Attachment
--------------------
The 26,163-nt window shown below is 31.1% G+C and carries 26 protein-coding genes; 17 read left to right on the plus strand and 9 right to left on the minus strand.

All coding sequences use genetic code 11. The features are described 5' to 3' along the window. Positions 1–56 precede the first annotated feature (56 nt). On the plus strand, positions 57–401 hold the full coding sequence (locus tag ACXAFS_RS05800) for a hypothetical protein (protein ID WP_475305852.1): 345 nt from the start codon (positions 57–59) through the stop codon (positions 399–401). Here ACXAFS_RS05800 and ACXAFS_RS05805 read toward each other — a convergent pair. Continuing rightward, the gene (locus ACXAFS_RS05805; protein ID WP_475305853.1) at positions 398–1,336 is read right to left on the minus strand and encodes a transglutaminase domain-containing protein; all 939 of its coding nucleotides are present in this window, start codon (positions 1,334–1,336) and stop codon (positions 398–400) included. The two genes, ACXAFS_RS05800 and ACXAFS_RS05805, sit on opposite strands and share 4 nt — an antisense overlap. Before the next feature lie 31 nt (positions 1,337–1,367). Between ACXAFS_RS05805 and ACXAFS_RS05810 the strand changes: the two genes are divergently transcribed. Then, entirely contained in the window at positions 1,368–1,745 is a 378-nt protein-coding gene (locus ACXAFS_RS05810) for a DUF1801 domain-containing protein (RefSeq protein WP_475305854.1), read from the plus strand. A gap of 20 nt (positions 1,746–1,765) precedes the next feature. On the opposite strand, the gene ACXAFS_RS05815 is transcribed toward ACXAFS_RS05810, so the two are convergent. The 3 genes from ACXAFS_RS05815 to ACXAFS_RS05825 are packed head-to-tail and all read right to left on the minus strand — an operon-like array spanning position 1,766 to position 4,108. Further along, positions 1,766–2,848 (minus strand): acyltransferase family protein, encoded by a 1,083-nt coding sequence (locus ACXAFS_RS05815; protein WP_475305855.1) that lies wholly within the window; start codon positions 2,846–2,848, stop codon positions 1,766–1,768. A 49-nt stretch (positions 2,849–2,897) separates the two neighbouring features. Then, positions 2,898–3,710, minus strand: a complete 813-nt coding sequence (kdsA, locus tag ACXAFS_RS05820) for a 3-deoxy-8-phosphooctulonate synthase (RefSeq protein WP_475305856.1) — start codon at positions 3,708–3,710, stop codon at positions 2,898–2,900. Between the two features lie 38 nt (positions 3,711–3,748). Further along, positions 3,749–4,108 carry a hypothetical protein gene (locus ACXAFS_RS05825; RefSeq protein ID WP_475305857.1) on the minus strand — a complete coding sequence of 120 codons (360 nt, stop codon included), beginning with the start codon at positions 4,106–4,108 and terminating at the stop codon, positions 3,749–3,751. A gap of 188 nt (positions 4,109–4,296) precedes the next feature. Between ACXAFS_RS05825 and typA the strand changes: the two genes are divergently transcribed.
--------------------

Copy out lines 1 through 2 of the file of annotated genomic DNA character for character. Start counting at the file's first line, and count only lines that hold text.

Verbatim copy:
The 26,163-nt window shown below is 31.1% G+C and carries 26 protein-coding genes; 17 read left to right on the plus strand and 9 right to left on the minus strand.

All coding sequences use genetic code 11. The features are described 5' to 3' along the window. Positions 1–56 precede the first annotated feature (56 nt). On the plus strand, positions 57–401 hold the full coding sequence (locus tag ACXAFS_RS05800) for a hypothetical protein (protein ID WP_475305852.1): 345 nt from the start codon (positions 57–59) through the stop codon (positions 399–401). Here ACXAFS_RS05800 and ACXAFS_RS05805 read toward each other — a convergent pair. Continuing rightward, the gene (locus ACXAFS_RS05805; protein ID WP_475305853.1) at positions 398–1,336 is read right to left on the minus strand and encodes a transglutaminase domain-containing protein; all 939 of its coding nucleotides are present in this window, start codon (positions 1,334–1,336) and stop codon (positions 398–400) included. The two genes, ACXAFS_RS05800 and ACXAFS_RS05805, sit on opposite strands and share 4 nt — an antisense overlap. Before the next feature lie 31 nt (positions 1,337–1,367). Between ACXAFS_RS05805 and ACXAFS_RS05810 the strand changes: the two genes are divergently transcribed. Then, entirely contained in the window at positions 1,368–1,745 is a 378-nt protein-coding gene (locus ACXAFS_RS05810) for a DUF1801 domain-containing protein (RefSeq protein WP_475305854.1), read from the plus strand. A gap of 20 nt (positions 1,746–1,765) precedes the next feature. On the opposite strand, the gene ACXAFS_RS05815 is transcribed toward ACXAFS_RS05810, so the two are convergent. The 3 genes from ACXAFS_RS05815 to ACXAFS_RS05825 are packed head-to-tail and all read right to left on the minus strand — an operon-like array spanning position 1,766 to position 4,108. Further along, positions 1,766–2,848 (minus strand): acyltransferase family protein, encoded by a 1,083-nt coding sequence (locus ACXAFS_RS05815; protein WP_475305855.1) that lies wholly within the window; start codon positions 2,846–2,848, stop codon positions 1,766–1,768. A 49-nt stretch (positions 2,849–2,897) separates the two neighbouring features. Then, positions 2,898–3,710, minus strand: a complete 813-nt coding sequence (kdsA, locus tag ACXAFS_RS05820) for a 3-deoxy-8-phosphooctulonate synthase (RefSeq protein WP_475305856.1) — start codon at positions 3,708–3,710, stop codon at positions 2,898–2,900. Between the two features lie 38 nt (positions 3,711–3,748). Further along, positions 3,749–4,108 carry a hypothetical protein gene (locus ACXAFS_RS05825; RefSeq protein ID WP_475305857.1) on the minus strand — a complete coding sequence of 120 codons (360 nt, stop codon included), beginning with the start codon at positions 4,106–4,108 and terminating at the stop codon, positions 3,749–3,751. A gap of 188 nt (positions 4,109–4,296) precedes the next feature. Between ACXAFS_RS05825 and typA the strand changes: the two genes are divergently transcribed.